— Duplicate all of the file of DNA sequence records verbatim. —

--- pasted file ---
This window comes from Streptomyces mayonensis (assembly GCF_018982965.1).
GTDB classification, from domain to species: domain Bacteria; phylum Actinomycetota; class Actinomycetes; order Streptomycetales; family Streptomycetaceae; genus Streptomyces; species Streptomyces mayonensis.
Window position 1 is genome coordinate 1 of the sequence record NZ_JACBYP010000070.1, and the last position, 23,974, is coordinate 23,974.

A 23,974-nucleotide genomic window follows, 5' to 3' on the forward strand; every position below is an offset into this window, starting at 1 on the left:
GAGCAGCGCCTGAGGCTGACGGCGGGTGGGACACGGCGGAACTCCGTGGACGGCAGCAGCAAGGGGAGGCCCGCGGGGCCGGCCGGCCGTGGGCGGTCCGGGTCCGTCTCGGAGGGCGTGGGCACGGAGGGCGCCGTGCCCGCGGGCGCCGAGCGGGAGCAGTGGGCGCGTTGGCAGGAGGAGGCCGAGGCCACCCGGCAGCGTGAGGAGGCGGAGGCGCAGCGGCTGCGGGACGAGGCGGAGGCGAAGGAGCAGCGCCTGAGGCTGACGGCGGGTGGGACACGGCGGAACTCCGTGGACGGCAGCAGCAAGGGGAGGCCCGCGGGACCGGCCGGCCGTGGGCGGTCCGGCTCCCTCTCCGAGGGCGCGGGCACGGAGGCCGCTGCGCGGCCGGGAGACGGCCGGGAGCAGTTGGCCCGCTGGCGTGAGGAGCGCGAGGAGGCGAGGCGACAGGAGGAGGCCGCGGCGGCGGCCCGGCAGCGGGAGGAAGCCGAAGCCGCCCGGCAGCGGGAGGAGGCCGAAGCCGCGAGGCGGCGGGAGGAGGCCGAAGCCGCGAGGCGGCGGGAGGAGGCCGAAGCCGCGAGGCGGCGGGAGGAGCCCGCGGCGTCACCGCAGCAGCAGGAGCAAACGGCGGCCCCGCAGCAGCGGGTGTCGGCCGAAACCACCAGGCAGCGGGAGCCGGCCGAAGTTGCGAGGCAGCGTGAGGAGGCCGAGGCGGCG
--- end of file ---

This window comes from Streptomyces mayonensis (assembly GCF_018982965.1).
GTDB classification, from domain to species: domain Bacteria; phylum Actinomycetota; class Actinomycetes; order Streptomycetales; family Streptomycetaceae; genus Streptomyces; species Streptomyces mayonensis.
Window position 1 is genome coordinate 1 of the sequence record NZ_JACBYP010000070.1, and the last position, 23,974, is coordinate 23,974.

A 23,974-nucleotide genomic window follows, 5' to 3' on the forward strand; every position below is an offset into this window, starting at 1 on the left:
GAGCAGCGCCTGAGGCTGACGGCGGGTGGGACACGGCGGAACTCCGTGGACGGCAGCAGCAAGGGGAGGCCCGCGGGGCCGGCCGGCCGTGGGCGGTCCGGGTCCGTCTCGGAGGGCGTGGGCACGGAGGGCGCCGTGCCCGCGGGCGCCGAGCGGGAGCAGTGGGCGCGTTGGCAGGAGGAGGCCGAGGCCACCCGGCAGCGTGAGGAGGCGGAGGCGCAGCGGCTGCGGGACGAGGCGGAGGCGAAGGAGCAGCGCCTGAGGCTGACGGCGGGTGGGACACGGCGGAACTCCGTGGACGGCAGCAGCAAGGGGAGGCCCGCGGGACCGGCCGGCCGTGGGCGGTCCGGCTCCCTCTCCGAGGGCGCGGGCACGGAGGCCGCTGCGCGGCCGGGAGACGGCCGGGAGCAGTTGGCCCGCTGGCGTGAGGAGCGCGAGGAGGCGAGGCGACAGGAGGAGGCCGCGGCGGCGGCCCGGCAGCGGGAGGAAGCCGAAGCCGCCCGGCAGCGGGAGGAGGCCGAAGCCGCGAGGCGGCGGGAGGAGGCCGAAGCCGCGAGGCGGCGGGAGGAGGCCGAAGCCGCGAGGCGGCGGGAGGAGCCCGCGGCGTCACCGCAGCAGCAGGAGCAAACGGCGGCCCCGCAGCAGCGGGTGTCGGCCGAAACCACCAGGCAGCGGGAGCCGGCCGAAGTTGCGAGGCAGCGTGAGGAGGCCGAGGCGGCG